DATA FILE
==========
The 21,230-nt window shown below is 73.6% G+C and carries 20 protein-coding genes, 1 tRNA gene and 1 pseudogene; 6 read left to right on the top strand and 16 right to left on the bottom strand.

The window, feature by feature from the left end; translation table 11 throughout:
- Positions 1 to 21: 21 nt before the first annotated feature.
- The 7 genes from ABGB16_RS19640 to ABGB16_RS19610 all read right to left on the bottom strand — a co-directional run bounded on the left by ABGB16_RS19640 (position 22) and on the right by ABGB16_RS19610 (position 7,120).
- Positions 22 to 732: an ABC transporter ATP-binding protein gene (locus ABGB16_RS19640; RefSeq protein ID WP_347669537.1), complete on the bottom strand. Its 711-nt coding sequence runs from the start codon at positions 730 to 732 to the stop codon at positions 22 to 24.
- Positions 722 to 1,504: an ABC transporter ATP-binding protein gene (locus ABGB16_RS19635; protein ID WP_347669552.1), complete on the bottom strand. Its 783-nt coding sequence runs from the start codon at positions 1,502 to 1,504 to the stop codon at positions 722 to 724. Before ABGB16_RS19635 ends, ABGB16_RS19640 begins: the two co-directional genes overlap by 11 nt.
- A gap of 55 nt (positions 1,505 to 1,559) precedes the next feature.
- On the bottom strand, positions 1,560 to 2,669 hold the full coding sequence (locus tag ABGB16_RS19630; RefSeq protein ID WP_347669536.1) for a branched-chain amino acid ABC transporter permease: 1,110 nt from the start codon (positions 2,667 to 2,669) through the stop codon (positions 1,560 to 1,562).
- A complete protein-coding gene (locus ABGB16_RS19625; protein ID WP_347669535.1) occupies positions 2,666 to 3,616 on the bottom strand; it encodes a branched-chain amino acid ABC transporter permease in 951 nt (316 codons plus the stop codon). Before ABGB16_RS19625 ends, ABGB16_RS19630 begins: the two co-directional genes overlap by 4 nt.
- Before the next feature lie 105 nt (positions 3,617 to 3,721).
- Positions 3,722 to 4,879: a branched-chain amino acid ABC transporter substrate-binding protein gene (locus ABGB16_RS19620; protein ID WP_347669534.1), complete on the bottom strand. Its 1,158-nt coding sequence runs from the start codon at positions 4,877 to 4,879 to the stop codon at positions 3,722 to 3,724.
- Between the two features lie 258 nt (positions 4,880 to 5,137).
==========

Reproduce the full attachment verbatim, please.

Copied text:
The 21,230-nt window shown below is 73.6% G+C and carries 20 protein-coding genes, 1 tRNA gene and 1 pseudogene; 6 read left to right on the top strand and 16 right to left on the bottom strand.

The window, feature by feature from the left end; translation table 11 throughout:
- Positions 1 to 21: 21 nt before the first annotated feature.
- The 7 genes from ABGB16_RS19640 to ABGB16_RS19610 all read right to left on the bottom strand — a co-directional run bounded on the left by ABGB16_RS19640 (position 22) and on the right by ABGB16_RS19610 (position 7,120).
- Positions 22 to 732: an ABC transporter ATP-binding protein gene (locus ABGB16_RS19640; RefSeq protein ID WP_347669537.1), complete on the bottom strand. Its 711-nt coding sequence runs from the start codon at positions 730 to 732 to the stop codon at positions 22 to 24.
- Positions 722 to 1,504: an ABC transporter ATP-binding protein gene (locus ABGB16_RS19635; protein ID WP_347669552.1), complete on the bottom strand. Its 783-nt coding sequence runs from the start codon at positions 1,502 to 1,504 to the stop codon at positions 722 to 724. Before ABGB16_RS19635 ends, ABGB16_RS19640 begins: the two co-directional genes overlap by 11 nt.
- A gap of 55 nt (positions 1,505 to 1,559) precedes the next feature.
- On the bottom strand, positions 1,560 to 2,669 hold the full coding sequence (locus tag ABGB16_RS19630; RefSeq protein ID WP_347669536.1) for a branched-chain amino acid ABC transporter permease: 1,110 nt from the start codon (positions 2,667 to 2,669) through the stop codon (positions 1,560 to 1,562).
- A complete protein-coding gene (locus ABGB16_RS19625; protein ID WP_347669535.1) occupies positions 2,666 to 3,616 on the bottom strand; it encodes a branched-chain amino acid ABC transporter permease in 951 nt (316 codons plus the stop codon). Before ABGB16_RS19625 ends, ABGB16_RS19630 begins: the two co-directional genes overlap by 4 nt.
- Before the next feature lie 105 nt (positions 3,617 to 3,721).
- Positions 3,722 to 4,879: a branched-chain amino acid ABC transporter substrate-binding protein gene (locus ABGB16_RS19620; protein ID WP_347669534.1), complete on the bottom strand. Its 1,158-nt coding sequence runs from the start codon at positions 4,877 to 4,879 to the stop codon at positions 3,722 to 3,724.
- Between the two features lie 258 nt (positions 4,880 to 5,137).